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Examination of the Short-and Long-term Impact of School Shootings

Award Information

Award #
2015-VF-GX-K113
Location
Awardee County
Los Angeles County
Congressional District
Status
Open
Funding First Awarded
2015
Total funding (to date)
$3,004,975

Description of original award (Fiscal Year 2015, $1,254,975)

Although the frequency and severity of school shootings is increasing, there is a paucity of information about the immediate and long-term consequences of these violent events on a school system and its community. By examining multiple school shootings, we can identify current gaps in services and policies, we can refine recovery protocols in school emergency plans, foster collaboration between different responding organizations, and ensure that funding streams are available during critical phases of recovery. The UCLA/Duke University National Center for Child Traumatic Stress and its National Child Traumatic Stress Network (NCTSN) have a long history of create school-based recovery programs after deadly school violence. In this project, "Examination of the Long- and Short-term Impact of School Shooting," we are proposing a multiple method collaborative study to investigate the consequences associated with six school shootings that have occurred in the U.S. within the past five years. Partners include the UCLA Center for Public Health and Disasters and several of our NCTSN centers. After the formation of a Study Advisory Board consisting of national experts to help guide the research project, focus groups will be held at each of the selected sites with targeted membership from the affected population to obtain information about the acute and longer term impacts, including effects on the school system and community, responses and recovery efforts, and issues of community cohesion. Next, semi-structured interviews with key informants (such as students, parents, school
personnel, first responders, victim service providers, civic leaders, religious professionals, and media), will be conducted to obtain in-depth information about protective and vulnerability factors associated with individual, school, and community recovery, including coping strategies, the utilization and perceived benefit of victim services, and the role of culture and religion in recovery.
Third, based on information obtained from the focus groups and semi-structured interviews, structured interviews and surveys will be conducted at each study site with additional target populations. A second component of the project will obtain and analyze the content and impact of media and social media at selected study sites. Qualitative and quantitative findings from this study will be published, presented at professional meetings and on-site at the collaborating communities, presented in webinars, and incorporated into training programs of the NCTSN. Implications of the findings will be drawn for the development of recommendations for preparedness, response, and recovery of communities after catastrophic violence at school, and for policy briefs.
This project contains a research and/or development component, as defined in applicable law. ca/ncf

Although the frequency and severity of mass violence in the US is increasing, there is a paucity of information about the immediate impact, long-term consequences, and response and recovery for diverse affected populations and the community at large. In the proposed project, "Examination of the Short and Long-term Impact of Mass Violence in Communities," we will extend our existing project on the impacts of school shootings, using our mixed-method collaborative model, to investigate the consequences associated with six mass violence events that have occurred in the U.S. within the past five years. Key partners for this project include the UCLA/Duke University National Center for Child Traumatic Stress, the UCLA Center for Public Health and Disasters, the University of California, Irvine, and other site-specific collaborators. After the formation of an Advisory Board of national experts to help guide the research, focus groups and key informant interviews will be held at each of the selected study sites with targeted membership to obtain information about the acute and longer term affects, including: impact on diverse affected populations and the community; response and recovery efforts; factors that influence individual, familial, peer, and community experience; the range of coping mechanisms employed over time; the types and amounts of services and supports received; and perceived benefits of victim services. Additional areas of study will include the examination of the creation of foundations and donor organizations and how these funds are allocated, used and perceived by the community. Also, survivors’ reactions to media coverage, to participation in criminal justice activities, (including police reports, testimony at trial), and to how new incidents may trigger issues for victims and communities will be investigated. Based on information obtained from the focus groups, surveys will then be conducted at study sites with specific target populations. A second component of the project will obtain and analyze the content and impact of media and social media at selected study sites. Qualitative and quantitative findings from this study will be published, presented at professional meetings and on-site at the collaborating communities, presented in webinars, and incorporated into training programs. Implications of the findings will be drawn for recommendations regarding preparedness, response, and recovery of communities after mass violence, and for public policy.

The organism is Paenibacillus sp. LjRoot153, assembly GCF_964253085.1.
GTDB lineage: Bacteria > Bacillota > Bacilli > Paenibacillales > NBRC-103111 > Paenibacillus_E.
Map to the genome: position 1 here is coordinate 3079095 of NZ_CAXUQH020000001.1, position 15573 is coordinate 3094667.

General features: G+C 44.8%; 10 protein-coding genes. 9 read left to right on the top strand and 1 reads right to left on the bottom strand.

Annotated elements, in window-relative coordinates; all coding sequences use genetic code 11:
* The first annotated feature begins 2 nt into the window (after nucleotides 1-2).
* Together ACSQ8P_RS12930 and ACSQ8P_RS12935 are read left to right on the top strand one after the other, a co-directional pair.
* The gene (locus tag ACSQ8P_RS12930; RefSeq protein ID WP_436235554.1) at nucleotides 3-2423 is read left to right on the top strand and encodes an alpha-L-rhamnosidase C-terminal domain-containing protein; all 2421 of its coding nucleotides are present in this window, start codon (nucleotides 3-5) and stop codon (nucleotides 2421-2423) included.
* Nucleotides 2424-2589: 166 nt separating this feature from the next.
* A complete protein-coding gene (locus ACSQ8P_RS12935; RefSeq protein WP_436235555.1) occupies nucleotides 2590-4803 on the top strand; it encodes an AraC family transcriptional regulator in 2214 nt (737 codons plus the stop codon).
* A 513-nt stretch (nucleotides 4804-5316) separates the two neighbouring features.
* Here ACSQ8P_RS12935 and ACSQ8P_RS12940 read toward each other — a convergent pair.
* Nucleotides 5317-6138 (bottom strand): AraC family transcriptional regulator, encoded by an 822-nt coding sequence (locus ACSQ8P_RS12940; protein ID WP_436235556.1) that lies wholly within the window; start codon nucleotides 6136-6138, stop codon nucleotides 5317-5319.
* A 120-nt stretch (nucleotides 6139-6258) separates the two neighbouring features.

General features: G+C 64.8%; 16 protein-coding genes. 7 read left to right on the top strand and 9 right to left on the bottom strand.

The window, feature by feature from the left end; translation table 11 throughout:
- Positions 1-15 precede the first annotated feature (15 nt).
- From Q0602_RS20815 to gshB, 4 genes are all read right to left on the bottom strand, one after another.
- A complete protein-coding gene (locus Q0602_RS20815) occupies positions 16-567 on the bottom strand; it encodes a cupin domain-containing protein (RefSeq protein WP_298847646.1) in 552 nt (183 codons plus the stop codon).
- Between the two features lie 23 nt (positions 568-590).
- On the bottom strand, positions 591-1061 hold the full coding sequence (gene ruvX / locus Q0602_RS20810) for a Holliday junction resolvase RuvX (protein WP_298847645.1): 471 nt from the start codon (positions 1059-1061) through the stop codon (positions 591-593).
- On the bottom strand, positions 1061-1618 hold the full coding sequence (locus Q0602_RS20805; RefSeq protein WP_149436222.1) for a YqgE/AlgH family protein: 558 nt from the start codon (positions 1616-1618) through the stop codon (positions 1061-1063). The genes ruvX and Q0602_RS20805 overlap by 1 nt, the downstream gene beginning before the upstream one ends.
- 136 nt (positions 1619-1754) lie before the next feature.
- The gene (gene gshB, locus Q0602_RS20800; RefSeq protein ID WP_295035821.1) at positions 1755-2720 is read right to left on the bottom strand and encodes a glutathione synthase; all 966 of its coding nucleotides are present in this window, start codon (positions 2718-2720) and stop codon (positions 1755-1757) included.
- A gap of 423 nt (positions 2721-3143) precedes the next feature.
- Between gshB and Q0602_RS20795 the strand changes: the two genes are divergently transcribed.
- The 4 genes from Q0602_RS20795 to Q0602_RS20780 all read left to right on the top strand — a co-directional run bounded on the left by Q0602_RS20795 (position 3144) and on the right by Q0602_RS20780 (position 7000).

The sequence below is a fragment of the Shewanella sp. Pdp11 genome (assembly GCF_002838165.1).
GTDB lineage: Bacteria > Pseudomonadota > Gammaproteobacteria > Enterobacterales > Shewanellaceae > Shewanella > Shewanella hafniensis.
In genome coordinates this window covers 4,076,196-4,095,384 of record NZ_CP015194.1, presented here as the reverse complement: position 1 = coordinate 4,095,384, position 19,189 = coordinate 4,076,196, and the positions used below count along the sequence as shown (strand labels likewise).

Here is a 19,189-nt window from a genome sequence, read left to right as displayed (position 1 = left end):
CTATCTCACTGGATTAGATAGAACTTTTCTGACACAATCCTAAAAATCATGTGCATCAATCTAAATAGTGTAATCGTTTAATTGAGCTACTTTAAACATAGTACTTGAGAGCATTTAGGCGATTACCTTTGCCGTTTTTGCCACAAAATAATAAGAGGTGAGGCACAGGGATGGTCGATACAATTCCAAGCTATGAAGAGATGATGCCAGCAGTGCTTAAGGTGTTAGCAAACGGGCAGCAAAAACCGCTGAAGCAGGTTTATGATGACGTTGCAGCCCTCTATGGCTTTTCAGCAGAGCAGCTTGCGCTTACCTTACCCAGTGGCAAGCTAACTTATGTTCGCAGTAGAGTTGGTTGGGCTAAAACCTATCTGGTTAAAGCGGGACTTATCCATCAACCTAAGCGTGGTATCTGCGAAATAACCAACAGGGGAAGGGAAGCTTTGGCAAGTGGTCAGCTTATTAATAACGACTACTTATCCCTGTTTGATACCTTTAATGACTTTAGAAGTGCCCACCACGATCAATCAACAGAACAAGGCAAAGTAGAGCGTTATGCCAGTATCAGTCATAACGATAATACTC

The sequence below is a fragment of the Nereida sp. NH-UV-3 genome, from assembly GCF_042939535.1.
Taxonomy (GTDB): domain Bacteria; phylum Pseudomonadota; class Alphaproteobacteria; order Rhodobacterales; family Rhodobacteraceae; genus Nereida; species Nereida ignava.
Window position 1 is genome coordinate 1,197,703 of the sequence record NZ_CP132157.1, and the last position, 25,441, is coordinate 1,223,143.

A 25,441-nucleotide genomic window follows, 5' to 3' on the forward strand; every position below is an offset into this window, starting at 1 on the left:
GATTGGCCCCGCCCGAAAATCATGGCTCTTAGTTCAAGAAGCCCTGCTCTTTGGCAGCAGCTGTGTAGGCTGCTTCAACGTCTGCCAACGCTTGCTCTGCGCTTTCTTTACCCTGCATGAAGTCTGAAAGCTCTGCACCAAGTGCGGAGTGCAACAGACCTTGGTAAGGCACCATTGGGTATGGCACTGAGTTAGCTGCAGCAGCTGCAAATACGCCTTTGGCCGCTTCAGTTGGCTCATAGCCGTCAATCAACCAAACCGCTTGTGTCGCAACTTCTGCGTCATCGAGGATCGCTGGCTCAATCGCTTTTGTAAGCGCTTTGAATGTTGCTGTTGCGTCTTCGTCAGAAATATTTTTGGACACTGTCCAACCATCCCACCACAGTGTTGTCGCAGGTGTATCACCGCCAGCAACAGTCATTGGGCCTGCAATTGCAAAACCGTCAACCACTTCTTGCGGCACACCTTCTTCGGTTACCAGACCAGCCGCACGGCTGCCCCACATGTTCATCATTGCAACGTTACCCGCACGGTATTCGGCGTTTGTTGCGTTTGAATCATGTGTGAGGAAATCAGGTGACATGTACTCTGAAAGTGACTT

ca/ncf

Date Created: September 27, 2015